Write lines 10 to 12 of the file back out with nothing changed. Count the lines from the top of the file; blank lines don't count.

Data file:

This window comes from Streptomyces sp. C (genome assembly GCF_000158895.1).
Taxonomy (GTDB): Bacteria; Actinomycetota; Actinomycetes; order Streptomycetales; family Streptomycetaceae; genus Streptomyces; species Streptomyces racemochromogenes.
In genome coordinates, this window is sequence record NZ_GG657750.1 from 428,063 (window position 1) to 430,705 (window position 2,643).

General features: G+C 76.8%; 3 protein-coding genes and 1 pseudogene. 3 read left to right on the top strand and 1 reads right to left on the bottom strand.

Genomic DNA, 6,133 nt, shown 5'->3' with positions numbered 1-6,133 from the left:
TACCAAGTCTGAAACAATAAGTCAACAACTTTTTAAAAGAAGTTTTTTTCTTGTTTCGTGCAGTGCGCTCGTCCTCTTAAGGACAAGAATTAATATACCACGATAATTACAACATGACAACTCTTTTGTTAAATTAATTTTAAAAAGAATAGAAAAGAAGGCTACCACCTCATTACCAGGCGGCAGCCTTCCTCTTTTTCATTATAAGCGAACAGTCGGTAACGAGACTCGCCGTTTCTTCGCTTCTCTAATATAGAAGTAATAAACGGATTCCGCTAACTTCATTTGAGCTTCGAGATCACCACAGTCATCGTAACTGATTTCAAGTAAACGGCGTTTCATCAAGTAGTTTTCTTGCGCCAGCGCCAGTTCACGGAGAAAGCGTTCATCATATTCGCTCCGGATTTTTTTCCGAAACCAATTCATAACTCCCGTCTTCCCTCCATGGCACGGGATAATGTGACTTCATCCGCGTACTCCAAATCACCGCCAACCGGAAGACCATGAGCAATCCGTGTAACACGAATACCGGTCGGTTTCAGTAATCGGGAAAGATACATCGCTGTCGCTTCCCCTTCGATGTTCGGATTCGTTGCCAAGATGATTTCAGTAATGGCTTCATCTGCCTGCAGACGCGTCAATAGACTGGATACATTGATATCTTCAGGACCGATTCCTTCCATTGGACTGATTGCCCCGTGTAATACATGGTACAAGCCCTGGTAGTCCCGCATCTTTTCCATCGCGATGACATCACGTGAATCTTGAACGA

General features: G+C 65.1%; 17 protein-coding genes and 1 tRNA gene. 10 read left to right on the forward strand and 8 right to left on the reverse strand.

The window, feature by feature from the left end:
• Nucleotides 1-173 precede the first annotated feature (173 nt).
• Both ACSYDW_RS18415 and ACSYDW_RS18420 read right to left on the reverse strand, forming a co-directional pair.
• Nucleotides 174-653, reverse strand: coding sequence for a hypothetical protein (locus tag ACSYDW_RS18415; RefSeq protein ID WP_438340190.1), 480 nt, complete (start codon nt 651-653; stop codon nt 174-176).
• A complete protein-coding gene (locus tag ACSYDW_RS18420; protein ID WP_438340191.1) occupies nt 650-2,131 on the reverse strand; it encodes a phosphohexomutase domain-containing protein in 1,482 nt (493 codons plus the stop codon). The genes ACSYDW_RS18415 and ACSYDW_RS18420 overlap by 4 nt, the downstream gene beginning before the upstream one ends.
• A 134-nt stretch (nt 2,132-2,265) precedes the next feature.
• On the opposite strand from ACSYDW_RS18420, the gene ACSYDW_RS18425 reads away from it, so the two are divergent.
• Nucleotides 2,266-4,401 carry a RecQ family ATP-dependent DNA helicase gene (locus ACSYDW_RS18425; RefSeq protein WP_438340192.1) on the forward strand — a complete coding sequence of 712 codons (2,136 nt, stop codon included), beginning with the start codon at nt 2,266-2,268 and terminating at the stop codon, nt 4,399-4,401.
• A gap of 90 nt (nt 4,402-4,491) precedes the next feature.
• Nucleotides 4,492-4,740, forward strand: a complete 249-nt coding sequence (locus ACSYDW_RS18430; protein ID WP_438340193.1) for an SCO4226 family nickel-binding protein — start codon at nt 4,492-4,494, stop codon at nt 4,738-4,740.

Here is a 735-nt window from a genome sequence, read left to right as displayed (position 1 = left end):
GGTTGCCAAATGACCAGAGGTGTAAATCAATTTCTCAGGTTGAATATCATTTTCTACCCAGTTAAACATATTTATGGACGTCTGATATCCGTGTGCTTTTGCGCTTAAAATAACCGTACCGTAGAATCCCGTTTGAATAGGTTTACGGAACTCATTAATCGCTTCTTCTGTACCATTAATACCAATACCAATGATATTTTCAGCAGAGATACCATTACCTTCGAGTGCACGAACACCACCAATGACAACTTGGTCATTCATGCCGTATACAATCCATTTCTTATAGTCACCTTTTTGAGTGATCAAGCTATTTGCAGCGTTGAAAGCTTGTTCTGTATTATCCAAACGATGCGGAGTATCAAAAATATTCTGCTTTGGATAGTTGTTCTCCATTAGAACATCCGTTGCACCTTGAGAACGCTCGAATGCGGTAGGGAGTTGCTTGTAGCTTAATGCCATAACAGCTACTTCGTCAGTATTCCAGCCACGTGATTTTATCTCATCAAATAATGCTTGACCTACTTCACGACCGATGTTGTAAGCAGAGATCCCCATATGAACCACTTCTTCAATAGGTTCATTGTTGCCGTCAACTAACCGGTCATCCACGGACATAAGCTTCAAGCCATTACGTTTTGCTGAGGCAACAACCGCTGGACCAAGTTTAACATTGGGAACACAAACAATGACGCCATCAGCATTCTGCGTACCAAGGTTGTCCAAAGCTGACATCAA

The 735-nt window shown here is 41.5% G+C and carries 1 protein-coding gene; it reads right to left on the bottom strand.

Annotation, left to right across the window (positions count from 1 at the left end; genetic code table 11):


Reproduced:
• Both ACSYDW_RS18415 and ACSYDW_RS18420 read right to left on the reverse strand, forming a co-directional pair.
• Nucleotides 174-653, reverse strand: coding sequence for a hypothetical protein (locus tag ACSYDW_RS18415; RefSeq protein ID WP_438340190.1), 480 nt, complete (start codon nt 651-653; stop codon nt 174-176).
• A complete protein-coding gene (locus tag ACSYDW_RS18420; protein ID WP_438340191.1) occupies nt 650-2,131 on the reverse strand; it encodes a phosphohexomutase domain-containing protein in 1,482 nt (493 codons plus the stop codon). The genes ACSYDW_RS18415 and ACSYDW_RS18420 overlap by 4 nt, the downstream gene beginning before the upstream one ends.